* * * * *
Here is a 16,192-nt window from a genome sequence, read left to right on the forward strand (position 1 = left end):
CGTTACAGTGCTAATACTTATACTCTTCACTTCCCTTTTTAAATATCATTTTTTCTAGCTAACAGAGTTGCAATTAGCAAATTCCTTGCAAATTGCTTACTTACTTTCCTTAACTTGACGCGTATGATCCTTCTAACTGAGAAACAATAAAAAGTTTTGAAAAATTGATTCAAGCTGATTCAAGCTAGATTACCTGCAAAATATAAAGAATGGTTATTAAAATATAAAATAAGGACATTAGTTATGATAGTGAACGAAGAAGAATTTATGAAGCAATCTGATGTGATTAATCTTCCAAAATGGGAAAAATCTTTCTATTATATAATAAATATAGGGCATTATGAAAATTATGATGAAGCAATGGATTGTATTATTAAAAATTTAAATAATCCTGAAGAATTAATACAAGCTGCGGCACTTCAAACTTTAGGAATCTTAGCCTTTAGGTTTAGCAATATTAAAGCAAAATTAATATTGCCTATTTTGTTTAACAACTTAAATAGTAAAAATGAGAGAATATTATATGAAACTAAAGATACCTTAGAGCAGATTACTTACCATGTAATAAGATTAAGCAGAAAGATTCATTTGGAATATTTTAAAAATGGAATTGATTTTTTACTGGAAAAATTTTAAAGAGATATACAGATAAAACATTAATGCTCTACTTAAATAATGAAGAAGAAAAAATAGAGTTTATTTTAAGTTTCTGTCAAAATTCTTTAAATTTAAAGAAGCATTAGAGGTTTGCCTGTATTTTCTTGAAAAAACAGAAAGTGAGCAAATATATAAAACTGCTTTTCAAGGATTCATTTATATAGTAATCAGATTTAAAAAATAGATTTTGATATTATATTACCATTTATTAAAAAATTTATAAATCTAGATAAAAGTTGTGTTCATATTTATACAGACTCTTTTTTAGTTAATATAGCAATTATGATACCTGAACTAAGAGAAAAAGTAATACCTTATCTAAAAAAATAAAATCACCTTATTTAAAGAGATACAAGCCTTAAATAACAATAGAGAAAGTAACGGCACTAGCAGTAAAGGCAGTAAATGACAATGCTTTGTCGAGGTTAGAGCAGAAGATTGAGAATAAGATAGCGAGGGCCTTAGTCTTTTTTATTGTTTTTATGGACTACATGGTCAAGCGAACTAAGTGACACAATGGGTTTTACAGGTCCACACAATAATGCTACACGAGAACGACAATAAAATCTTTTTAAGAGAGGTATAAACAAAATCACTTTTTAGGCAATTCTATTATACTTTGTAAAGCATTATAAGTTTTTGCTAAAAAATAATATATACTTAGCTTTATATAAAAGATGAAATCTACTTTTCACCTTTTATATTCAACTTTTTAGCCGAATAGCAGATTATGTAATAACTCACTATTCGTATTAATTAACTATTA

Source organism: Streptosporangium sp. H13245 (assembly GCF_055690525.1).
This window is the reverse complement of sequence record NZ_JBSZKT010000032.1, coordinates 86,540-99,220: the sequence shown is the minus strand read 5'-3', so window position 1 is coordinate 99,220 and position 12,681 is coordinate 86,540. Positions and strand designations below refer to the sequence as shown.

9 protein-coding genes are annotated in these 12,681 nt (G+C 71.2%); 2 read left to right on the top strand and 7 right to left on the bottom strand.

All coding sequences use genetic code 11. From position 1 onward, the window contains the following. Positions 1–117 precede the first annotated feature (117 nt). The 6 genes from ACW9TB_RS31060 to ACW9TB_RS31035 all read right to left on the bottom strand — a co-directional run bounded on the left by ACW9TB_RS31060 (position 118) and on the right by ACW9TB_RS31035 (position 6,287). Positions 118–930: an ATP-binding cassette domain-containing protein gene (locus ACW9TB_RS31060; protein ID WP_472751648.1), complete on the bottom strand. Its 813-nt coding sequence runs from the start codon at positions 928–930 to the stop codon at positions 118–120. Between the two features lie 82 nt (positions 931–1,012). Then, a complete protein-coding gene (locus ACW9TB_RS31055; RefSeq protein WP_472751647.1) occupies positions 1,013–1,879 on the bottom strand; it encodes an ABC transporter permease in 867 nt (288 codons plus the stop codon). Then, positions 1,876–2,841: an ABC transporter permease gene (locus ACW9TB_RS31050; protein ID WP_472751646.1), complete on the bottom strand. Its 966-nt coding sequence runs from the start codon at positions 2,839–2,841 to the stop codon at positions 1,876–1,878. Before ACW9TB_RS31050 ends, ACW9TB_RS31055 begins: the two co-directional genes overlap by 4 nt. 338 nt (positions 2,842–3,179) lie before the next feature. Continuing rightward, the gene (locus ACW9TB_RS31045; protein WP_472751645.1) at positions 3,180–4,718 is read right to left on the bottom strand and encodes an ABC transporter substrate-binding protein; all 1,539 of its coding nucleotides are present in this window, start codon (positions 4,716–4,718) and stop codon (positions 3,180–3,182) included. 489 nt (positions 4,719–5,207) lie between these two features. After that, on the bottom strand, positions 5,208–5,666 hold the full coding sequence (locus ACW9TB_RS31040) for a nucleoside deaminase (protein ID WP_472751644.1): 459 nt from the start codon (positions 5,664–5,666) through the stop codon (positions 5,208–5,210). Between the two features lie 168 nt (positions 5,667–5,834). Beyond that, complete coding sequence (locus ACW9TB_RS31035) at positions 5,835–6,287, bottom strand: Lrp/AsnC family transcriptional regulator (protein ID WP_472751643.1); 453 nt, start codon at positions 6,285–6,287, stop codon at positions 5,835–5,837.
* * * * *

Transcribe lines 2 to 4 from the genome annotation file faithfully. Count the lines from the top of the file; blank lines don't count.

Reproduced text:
CGTTACAGTGCTAATACTTATACTCTTCACTTCCCTTTTTAAATATCATTTTTTCTAGCTAACAGAGTTGCAATTAGCAAATTCCTTGCAAATTGCTTACTTACTTTCCTTAACTTGACGCGTATGATCCTTCTAACTGAGAAACAATAAAAAGTTTTGAAAAATTGATTCAAGCTGATTCAAGCTAGATTACCTGCAAAATATAAAGAATGGTTATTAAAATATAAAATAAGGACATTAGTTATGATAGTGAACGAAGAAGAATTTATGAAGCAATCTGATGTGATTAATCTTCCAAAATGGGAAAAATCTTTCTATTATATAATAAATATAGGGCATTATGAAAATTATGATGAAGCAATGGATTGTATTATTAAAAATTTAAATAATCCTGAAGAATTAATACAAGCTGCGGCACTTCAAACTTTAGGAATCTTAGCCTTTAGGTTTAGCAATATTAAAGCAAAATTAATATTGCCTATTTTGTTTAACAACTTAAATAGTAAAAATGAGAGAATATTATATGAAACTAAAGATACCTTAGAGCAGATTACTTACCATGTAATAAGATTAAGCAGAAAGATTCATTTGGAATATTTTAAAAATGGAATTGATTTTTTACTGGAAAAATTTTAAAGAGATATACAGATAAAACATTAATGCTCTACTTAAATAATGAAGAAGAAAAAATAGAGTTTATTTTAAGTTTCTGTCAAAATTCTTTAAATTTAAAGAAGCATTAGAGGTTTGCCTGTATTTTCTTGAAAAAACAGAAAGTGAGCAAATATATAAAACTGCTTTTCAAGGATTCATTTATATAGTAATCAGATTTAAAAAATAGATTTTGATATTATATTACCATTTATTAAAAAATTTATAAATCTAGATAAAAGTTGTGTTCATATTTATACAGACTCTTTTTTAGTTAATATAGCAATTATGATACCTGAACTAAGAGAAAAAGTAATACCTTATCTAAAAAAATAAAATCACCTTATTTAAAGAGATACAAGCCTTAAATAACAATAGAGAAAGTAACGGCACTAGCAGTAAAGGCAGTAAATGACAATGCTTTGTCGAGGTTAGAGCAGAAGATTGAGAATAAGATAGCGAGGGCCTTAGTCTTTTTTATTGTTTTTATGGACTACATGGTCAAGCGAACTAAGTGACACAATGGGTTTTACAGGTCCACACAATAATGCTACACGAGAACGACAATAAAATCTTTTTAAGAGAGGTATAAACAAAATCACTTTTTAGGCAATTCTATTATACTTTGTAAAGCATTATAAGTTTTTGCTAAAAAATAATATATACTTAGCTTTATATAAAAGATGAAATCTACTTTTCACCTTTTATATTCAACTTTTTAGCCGAATAGCAGATTATGTAATAACTCACTATTCGTATTAATTAACTATTA

Source organism: Streptosporangium sp. H13245 (assembly GCF_055690525.1).
This window is the reverse complement of sequence record NZ_JBSZKT010000032.1, coordinates 86,540-99,220: the sequence shown is the minus strand read 5'-3', so window position 1 is coordinate 99,220 and position 12,681 is coordinate 86,540. Positions and strand designations below refer to the sequence as shown.